May 03, 2013

TAI apologizes for Indian Kill

'Indian Kill EP' Causes Controversy and Earns Swift ApologyLondon-born, Germany-based DJ TAI ran into a firestorm of controversy with his latest EP, released on the Dim Mak label owned by Steve Aoki, but issued an apology almost immediately.

On Wednesday, Deejay NDN of A Tribe Called Red brought the issue to prominence with a Facebook post about the release, "Indian Kill," which in addition to an insensitive title featured cover art that struck many Natives as out of line in light of the history of genocide perpetrated against American Indians.

"I can't believe this is ok," NDN wrote. "This is the cover for TAI's new album 'Indian Kill'. He's a German producer signed to Dim Mak owned by Steve Aoki. This makes me sick on how violent racism like this is acceptable in the EDM. I'm so upset right now."

The fact that the release was on Aoki's label was additionally chafing, as Aoki has been criticized in the past for wearing a Native headdress as a fashion accessory. (He's not alone--see our list of "13 Rock Stars Who've Worn Native Headdresses")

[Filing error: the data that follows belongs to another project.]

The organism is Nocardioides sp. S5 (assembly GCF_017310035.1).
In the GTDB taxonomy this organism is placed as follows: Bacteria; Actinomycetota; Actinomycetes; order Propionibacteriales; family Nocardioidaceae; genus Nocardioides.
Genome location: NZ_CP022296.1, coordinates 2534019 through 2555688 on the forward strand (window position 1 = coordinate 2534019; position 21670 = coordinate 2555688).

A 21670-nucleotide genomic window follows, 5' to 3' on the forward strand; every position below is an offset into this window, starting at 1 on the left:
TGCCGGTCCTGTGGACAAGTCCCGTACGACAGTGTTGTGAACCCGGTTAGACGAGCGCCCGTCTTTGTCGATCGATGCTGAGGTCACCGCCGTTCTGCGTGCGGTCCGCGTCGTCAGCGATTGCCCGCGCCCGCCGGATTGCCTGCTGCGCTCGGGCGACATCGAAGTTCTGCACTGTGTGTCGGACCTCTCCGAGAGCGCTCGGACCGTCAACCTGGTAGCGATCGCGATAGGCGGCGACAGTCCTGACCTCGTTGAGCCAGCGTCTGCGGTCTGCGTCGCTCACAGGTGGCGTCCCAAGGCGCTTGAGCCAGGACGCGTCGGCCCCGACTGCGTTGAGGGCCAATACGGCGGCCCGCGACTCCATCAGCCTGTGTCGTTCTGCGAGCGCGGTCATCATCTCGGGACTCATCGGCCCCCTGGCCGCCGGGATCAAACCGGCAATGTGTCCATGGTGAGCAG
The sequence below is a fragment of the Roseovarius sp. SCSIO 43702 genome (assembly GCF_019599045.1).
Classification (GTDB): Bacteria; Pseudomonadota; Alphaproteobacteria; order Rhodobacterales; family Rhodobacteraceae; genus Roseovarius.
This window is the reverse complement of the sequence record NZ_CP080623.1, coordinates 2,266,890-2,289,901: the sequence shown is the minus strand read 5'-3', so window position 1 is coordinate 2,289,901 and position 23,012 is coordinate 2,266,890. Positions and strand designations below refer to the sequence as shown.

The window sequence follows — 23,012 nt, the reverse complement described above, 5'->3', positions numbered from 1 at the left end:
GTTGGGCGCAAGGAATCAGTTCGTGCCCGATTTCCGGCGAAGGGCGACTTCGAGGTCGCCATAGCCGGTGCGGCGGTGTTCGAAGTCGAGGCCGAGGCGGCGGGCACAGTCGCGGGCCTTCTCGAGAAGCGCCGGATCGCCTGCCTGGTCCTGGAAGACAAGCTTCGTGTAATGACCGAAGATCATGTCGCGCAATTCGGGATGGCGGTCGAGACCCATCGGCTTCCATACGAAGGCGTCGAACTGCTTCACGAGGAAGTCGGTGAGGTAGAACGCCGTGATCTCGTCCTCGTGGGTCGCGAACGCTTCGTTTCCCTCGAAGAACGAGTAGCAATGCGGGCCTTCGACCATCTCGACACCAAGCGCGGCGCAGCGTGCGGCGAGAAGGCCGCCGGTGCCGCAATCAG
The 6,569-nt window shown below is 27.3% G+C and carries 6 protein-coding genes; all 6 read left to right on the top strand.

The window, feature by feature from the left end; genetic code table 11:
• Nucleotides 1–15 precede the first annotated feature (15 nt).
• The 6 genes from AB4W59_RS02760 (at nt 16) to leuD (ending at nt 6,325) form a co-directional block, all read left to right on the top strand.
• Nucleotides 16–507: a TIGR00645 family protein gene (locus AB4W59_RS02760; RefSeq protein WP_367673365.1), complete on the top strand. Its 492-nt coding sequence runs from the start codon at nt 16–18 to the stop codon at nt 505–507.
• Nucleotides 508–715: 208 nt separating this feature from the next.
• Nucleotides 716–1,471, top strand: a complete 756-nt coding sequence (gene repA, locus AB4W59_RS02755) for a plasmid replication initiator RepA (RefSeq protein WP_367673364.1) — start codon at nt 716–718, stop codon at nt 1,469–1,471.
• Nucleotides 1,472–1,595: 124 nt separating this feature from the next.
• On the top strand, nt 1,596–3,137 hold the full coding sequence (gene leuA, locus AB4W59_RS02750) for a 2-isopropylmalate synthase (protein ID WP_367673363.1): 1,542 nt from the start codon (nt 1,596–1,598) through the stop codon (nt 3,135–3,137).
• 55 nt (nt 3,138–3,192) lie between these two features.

Concerned music fans rallied to the cause. As a poster at wrote, Steve Aoki "needs our help. ... demand he remove the release, change the name, nix the tune (the song sucks and has an annoying vocal sample that “whoops”) and burn his fucking head-dress."

Wednesday evening, TAI posted an apology to his Facebook page that reads, in part:

I fully apologize for the artwork, title, and sounds included in my recently released "Indian Kill" EP and take complete responsibility for any offense it may have caused. I currently have the release being removed from all sites.

Having been born in London and raised in Thailand, I was raised with a strong respect and affinity for all cultures. But being from the Eastern Hemisphere, I was unfortunately not fully versed in the negative connotations that my EP's content would have, and I am truly sorry for any offense I have caused. I know that my ignorance of these matters cannot be used as an excuse in any way, but I want to make it clear that I in no way intended for the EP to be offensive or to stir controversy, etc. Those who know me personally know that I am anything but a racist, and I now understand fully that the track and artwork were poor choices to represent my artistic direction.

Additionally, TAI stated that the EP was being pulled from stores, but that the process would take a little while and that some copies had already been sold. He pledged that the money generated from any sales would go to the Native American Heritage Association.
Comment:  So the UK-born, Thailand-raised artist didn't realize the name might be negative. Or the image of an Indian being blinded. Who knew that might bother some people? It's so hard to understand what folks will find offensive!

For more on the subject, see TAI's Indian Kill Album.

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